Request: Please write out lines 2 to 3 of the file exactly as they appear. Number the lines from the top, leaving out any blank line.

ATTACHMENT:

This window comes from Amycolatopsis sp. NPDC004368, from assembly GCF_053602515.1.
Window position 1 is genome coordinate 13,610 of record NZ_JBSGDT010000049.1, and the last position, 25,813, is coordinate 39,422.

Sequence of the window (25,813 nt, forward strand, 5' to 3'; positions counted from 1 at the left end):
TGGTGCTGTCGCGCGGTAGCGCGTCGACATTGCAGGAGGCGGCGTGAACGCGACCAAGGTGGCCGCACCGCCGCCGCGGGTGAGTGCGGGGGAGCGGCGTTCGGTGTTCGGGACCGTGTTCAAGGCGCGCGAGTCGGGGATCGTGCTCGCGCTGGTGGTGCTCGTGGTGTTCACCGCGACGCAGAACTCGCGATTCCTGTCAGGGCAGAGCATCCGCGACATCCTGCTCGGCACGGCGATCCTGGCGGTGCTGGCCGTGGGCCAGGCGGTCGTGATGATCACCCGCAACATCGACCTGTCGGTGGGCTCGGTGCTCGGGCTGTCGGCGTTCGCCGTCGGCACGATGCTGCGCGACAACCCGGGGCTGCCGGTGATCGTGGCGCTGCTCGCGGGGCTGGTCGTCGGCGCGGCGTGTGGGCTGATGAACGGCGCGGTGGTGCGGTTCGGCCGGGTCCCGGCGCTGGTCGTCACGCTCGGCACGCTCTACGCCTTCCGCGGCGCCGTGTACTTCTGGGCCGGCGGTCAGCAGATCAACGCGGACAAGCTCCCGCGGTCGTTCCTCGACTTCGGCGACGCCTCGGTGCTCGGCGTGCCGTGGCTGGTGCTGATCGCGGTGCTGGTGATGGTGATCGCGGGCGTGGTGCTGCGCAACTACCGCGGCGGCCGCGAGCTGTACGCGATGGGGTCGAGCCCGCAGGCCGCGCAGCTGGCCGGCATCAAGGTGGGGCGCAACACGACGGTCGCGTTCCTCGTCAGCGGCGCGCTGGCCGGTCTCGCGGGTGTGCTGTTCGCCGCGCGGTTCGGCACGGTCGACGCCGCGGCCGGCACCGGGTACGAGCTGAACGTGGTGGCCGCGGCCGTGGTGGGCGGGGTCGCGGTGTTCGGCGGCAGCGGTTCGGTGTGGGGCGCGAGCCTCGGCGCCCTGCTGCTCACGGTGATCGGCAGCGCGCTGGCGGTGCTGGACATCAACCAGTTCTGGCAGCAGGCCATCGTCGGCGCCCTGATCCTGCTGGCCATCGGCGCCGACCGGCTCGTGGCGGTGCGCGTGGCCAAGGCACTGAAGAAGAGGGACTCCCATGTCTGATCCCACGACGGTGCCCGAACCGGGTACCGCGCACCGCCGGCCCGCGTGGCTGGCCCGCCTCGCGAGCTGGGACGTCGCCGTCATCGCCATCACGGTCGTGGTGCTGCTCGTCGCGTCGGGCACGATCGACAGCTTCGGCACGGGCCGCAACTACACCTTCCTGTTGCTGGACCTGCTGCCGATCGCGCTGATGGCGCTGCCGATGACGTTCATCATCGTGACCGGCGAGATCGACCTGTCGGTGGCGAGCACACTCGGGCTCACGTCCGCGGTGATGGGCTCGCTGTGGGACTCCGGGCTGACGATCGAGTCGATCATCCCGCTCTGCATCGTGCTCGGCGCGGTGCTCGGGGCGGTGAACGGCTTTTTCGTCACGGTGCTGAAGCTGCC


Window position 1 is genome coordinate 13,610 of record NZ_JBSGDT010000049.1, and the last position, 25,813, is coordinate 39,422.

Sequence of the window (25,813 nt, forward strand, 5' to 3'; positions counted from 1 at the left end):